I have slept in tents but not for many years. Over the past days I realised that I have never camped in a tent without a car nearby, except for my overnighters on the Overland Track (during which I stayed in huts). That is, all my bushwalking experiences have been day walks not requiring the carrying of a tent.
Recently I set out to practice sleeping in my new tent in order to accustom myself to the noises of the night (at home I have double glazed windows so that sleep time is a silent time). In order to complete my record of all aspects of my trek along the Derwent, I am including this post – but you will recognise a nincompoop in capital letters when you read about my first experience.
Last week I was tired when I put on shoes and socks (trying to be a little authentic), slipped on my headlamp and treked off into the night from my home’s front door. A few metres down the hill into my backyard, where I had pitched my tent earlier in the day, I unzipped the rain-dropped tent fly, fumbled with the tent zip, and quickly fell through the hole created, into the tent. Twisting around, I was immediately sitting comfortably on my borrowed mattress (thanks Ju) all the while slipping around on the new sleeping bag, reaching out and rezipping my tent fly, and untying my shoe laces. Off came the shoes and I was really pleased with the way one side of the tent fly makes a little vestibule. The shoes could sit there on the grass protected from the rain. Pulled in the legs and zipped the tent. It was difficult to keep still; the shiny sleeping bag surface was constantly moving beneath me.
I have an incline for a back yard, not very steep but my block of land is not horizontal. Earlier in the day I had installed the tent in a place where the trees and bushes wouldn’t scratch past the tent if there was any wind, and where it didn’t seem as steep a slope as elsewhere. Of course I discovered a shiny sleeping bag on a slope is not conducive for continuous sleep. Ridiculously hopeless from the beginning and a good lesson learnt.
Inside the tent I had plenty of room, and was perfectly set up for a good night’s sleep. The sleeping bag was snug and cocoon like. I was wearing a thermal top, socks and fleece trousers but it was too hot in that little tube to wear them all. So I am very happy with the ability of my new sleeping bag to keep me warm overnight.
But whenever I wriggled or turned over, down I slipped heading towards the bottom of the tent. Each downward slide required a new effort from me, inside that zipped up close-fitting cocoon, to lump/hump myself back up towards the top of the tent. Get positioned. Go to sleep. Wake up to find I am turning over in my sleep and heading south. Grunt and groan to get myself back uphill again. Super sleep. Oh oh. Going downhill again. Repeat the manoeuvre. Rest. Contemplate how happily warm I am. Fall deeply and happily asleep.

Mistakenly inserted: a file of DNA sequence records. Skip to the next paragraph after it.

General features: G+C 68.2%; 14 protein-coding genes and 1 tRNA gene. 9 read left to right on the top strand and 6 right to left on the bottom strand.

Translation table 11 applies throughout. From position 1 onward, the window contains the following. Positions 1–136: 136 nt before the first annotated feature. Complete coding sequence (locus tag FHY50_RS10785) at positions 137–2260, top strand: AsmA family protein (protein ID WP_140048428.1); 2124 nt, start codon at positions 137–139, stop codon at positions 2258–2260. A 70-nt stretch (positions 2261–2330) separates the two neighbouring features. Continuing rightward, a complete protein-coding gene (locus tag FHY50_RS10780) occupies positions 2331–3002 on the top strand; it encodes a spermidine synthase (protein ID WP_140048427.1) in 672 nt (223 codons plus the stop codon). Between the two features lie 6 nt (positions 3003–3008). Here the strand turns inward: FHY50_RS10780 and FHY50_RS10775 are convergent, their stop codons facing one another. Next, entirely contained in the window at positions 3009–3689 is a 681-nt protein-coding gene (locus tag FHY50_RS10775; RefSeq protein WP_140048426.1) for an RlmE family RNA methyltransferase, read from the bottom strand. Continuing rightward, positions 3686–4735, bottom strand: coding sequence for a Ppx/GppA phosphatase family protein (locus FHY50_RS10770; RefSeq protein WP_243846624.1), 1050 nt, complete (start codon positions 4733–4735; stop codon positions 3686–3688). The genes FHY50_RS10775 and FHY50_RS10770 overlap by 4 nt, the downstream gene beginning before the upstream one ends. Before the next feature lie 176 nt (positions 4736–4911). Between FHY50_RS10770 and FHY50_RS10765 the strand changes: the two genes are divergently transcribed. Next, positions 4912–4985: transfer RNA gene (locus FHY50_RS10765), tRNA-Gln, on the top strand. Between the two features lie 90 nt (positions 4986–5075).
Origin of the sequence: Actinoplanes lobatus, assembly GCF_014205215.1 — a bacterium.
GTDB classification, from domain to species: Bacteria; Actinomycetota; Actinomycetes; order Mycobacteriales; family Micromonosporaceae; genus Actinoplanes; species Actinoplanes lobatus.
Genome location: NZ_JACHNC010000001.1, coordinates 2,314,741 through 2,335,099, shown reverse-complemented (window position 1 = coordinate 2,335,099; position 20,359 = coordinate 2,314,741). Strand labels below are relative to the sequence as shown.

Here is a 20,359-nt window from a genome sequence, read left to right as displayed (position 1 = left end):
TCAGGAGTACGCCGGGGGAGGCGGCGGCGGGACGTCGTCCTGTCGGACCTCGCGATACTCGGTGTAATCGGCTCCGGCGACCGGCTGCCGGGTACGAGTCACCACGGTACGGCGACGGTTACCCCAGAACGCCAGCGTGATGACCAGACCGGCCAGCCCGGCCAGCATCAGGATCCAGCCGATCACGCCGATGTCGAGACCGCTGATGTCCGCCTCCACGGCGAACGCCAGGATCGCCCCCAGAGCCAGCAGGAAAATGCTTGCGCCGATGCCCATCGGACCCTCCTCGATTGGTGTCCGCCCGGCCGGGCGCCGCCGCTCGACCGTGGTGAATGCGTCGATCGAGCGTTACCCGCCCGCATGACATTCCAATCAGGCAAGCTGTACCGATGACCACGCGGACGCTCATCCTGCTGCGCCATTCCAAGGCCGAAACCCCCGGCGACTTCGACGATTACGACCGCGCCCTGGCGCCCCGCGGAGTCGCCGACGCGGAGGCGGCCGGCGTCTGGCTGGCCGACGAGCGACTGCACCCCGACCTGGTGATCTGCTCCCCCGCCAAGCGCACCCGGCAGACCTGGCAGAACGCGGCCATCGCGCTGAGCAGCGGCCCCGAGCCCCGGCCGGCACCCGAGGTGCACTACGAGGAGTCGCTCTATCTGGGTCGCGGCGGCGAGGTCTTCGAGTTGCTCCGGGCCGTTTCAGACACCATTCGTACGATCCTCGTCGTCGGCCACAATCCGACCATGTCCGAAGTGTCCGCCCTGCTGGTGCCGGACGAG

Waking yet again, I realised the mattress was turning cold. I was very warm inside my nylon tube but where my body touched, a penetrating cold was coming through. Why, I wondered. Was the mattress deflating? No it did not seem to be. Unexplainable but not good. I willed myself to sleep and slipped off yet again into the land of nod.
It was when I awoke around 4am, the mattress was too cold, and I was at the bottom of the tent heading towards a foetal position that I remembered I did have a bed to go to. Feet into the shoes, out into the drizzle, and then ‘home’. Yes – later I did feel rested. Friends can see a cartoon or two coming out of this ‘adventure’!
This weekend I headed into the country and, thanks to blog follower Ju, I was able to camp on a more rural property out in an apple orchard. Deliberately I set the tent up in an area that is normally considered a possum and wallaby thoroughfare because I wanted to see if the scampering and vocal gymnastics of these native animals would wake or alarm me.
Tasmania is home to 5 species of possum. The type most commonly found where I camped would have been the Common Brushtail Possum (photo below is from Tasmanian Wildlife Matters http://www.wildlifematters.org.au/Brushtail_Possum.htm)
Which of Tasmania’s two species of wallaby were grazing around me overnight, I will never know. It could have been either or both the Bennett’s wallaby
(Photo from Tasmanian Wildlife Matters http://www.wildlifematters.org.au/Bennetts_Wallaby.htm) or the Pademelon also known as the Rufous wallaby (Photo from Tasmanian Wildlife Matters http://www.wildlifematters.org.au/Tas_Pademelon.htm)
There are no funny stories from my night in the orchard. I slept flat. The mattress didn’t become cold. The animals didn’t wake me. I slept. Outside in the morning, a carpet of hard frost covered the land – but I was never cold inside the tent. Apprenticeship over!
A light rain dusted the tent before dismantling, and continued while I packed up. So my only issue now is to find a clever way to dry a tent before repacking when I am out and about on my walks.